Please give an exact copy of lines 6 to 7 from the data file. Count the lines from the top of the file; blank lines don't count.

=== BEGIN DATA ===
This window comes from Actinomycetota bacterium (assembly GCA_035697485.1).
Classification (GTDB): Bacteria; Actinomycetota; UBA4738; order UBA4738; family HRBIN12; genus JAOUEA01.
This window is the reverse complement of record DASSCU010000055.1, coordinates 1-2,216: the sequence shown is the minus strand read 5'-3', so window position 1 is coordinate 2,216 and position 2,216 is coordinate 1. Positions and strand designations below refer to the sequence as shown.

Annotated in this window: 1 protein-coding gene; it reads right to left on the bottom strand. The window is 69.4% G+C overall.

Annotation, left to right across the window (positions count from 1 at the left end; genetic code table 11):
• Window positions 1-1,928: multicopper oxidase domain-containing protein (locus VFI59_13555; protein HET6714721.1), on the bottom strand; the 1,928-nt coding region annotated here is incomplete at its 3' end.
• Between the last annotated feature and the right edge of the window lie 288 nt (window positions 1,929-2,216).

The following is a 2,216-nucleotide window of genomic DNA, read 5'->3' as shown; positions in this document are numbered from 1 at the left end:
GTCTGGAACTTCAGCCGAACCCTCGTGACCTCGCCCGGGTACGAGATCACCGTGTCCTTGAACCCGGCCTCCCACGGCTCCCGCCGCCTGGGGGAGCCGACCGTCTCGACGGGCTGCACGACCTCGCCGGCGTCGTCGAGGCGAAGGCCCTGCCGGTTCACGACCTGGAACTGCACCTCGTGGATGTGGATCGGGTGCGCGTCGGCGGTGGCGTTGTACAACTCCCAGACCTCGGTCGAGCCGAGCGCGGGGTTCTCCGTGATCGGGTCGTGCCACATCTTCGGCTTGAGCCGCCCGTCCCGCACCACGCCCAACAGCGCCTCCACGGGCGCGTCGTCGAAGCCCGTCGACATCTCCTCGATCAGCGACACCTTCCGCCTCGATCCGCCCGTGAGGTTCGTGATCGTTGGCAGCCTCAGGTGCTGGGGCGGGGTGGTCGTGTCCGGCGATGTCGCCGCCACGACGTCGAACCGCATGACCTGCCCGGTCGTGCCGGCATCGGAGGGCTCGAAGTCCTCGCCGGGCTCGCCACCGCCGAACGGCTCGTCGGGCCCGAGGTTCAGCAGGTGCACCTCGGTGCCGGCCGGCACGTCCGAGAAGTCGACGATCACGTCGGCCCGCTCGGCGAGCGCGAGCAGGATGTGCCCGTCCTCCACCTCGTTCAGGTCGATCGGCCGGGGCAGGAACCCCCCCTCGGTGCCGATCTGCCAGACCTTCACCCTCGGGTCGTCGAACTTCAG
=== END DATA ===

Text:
• Window positions 1-1,928: multicopper oxidase domain-containing protein (locus VFI59_13555; protein HET6714721.1), on the bottom strand; the 1,928-nt coding region annotated here is incomplete at its 3' end.
• Between the last annotated feature and the right edge of the window lie 288 nt (window positions 1,929-2,216).